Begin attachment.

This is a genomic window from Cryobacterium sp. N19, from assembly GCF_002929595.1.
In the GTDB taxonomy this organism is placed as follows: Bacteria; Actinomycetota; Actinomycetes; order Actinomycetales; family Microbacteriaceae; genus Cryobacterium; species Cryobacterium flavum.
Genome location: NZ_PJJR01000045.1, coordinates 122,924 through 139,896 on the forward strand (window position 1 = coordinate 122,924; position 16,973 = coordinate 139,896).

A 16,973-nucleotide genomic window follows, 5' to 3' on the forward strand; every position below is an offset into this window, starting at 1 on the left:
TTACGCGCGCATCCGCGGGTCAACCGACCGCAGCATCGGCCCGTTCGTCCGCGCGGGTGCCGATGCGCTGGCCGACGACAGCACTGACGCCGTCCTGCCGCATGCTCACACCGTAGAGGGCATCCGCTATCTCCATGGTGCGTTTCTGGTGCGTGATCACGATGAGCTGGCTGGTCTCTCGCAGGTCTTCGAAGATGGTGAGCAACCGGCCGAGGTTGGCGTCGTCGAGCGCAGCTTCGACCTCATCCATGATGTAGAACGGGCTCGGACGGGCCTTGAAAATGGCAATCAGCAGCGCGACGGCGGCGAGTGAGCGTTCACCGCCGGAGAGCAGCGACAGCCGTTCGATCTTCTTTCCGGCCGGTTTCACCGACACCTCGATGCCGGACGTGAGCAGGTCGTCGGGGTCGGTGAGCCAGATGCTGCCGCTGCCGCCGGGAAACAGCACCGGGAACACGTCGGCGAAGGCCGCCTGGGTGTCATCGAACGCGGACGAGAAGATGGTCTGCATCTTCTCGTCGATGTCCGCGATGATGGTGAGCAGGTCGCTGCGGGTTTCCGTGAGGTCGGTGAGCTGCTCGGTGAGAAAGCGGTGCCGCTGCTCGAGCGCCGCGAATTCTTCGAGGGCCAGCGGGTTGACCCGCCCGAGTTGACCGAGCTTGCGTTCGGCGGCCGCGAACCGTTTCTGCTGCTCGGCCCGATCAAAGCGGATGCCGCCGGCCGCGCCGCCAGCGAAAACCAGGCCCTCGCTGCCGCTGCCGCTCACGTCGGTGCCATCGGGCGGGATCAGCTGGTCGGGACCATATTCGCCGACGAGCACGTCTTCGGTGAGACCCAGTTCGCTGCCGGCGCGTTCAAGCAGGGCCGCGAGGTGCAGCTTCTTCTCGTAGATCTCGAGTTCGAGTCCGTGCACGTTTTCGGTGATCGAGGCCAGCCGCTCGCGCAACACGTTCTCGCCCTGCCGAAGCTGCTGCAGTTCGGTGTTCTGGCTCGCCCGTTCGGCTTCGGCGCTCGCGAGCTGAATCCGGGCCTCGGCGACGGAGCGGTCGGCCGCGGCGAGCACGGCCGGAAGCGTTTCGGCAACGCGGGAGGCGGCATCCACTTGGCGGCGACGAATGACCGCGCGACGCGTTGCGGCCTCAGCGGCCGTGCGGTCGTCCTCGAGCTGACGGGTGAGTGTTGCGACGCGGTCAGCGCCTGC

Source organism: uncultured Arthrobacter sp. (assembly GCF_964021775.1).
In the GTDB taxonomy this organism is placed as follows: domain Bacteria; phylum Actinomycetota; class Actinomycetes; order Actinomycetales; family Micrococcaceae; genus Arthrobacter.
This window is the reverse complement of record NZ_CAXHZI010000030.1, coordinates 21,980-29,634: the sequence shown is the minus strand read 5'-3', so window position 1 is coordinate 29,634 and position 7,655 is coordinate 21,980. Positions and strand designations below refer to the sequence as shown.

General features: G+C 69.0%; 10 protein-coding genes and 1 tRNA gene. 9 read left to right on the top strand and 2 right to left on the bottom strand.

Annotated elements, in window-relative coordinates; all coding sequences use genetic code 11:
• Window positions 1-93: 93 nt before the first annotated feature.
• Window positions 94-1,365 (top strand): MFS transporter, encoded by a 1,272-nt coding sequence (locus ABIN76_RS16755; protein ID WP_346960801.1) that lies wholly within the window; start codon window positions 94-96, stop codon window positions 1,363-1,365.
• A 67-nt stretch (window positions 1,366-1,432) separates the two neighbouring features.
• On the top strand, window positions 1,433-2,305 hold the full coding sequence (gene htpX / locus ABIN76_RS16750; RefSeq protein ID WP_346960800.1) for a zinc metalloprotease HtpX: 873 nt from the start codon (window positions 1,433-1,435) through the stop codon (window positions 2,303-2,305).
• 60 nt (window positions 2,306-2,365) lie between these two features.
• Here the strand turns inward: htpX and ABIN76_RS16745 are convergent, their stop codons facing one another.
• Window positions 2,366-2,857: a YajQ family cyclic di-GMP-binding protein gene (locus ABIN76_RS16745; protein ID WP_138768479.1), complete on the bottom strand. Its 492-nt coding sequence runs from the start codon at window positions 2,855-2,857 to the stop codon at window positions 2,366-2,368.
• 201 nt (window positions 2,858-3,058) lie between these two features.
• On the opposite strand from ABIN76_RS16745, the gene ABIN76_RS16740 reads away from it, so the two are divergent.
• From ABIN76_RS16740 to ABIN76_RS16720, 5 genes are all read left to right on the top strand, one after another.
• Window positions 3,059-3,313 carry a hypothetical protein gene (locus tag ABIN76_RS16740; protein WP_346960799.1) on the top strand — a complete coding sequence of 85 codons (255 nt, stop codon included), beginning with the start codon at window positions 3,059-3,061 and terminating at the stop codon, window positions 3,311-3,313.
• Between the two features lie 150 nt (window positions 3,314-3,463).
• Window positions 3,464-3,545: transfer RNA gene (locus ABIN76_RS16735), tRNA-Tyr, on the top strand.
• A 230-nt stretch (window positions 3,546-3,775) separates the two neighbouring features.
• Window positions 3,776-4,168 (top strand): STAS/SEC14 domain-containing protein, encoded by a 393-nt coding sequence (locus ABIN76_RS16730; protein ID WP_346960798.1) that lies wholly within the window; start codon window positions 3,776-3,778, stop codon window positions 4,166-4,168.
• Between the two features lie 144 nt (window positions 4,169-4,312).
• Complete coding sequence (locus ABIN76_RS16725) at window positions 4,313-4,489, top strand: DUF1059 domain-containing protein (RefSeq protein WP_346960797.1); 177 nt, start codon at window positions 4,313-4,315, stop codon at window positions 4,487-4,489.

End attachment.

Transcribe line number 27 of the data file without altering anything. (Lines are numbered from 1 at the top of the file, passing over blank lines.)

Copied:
• Complete coding sequence (locus ABIN76_RS16725) at window positions 4,313-4,489, top strand: DUF1059 domain-containing protein (RefSeq protein WP_346960797.1); 177 nt, start codon at window positions 4,313-4,315, stop codon at window positions 4,487-4,489.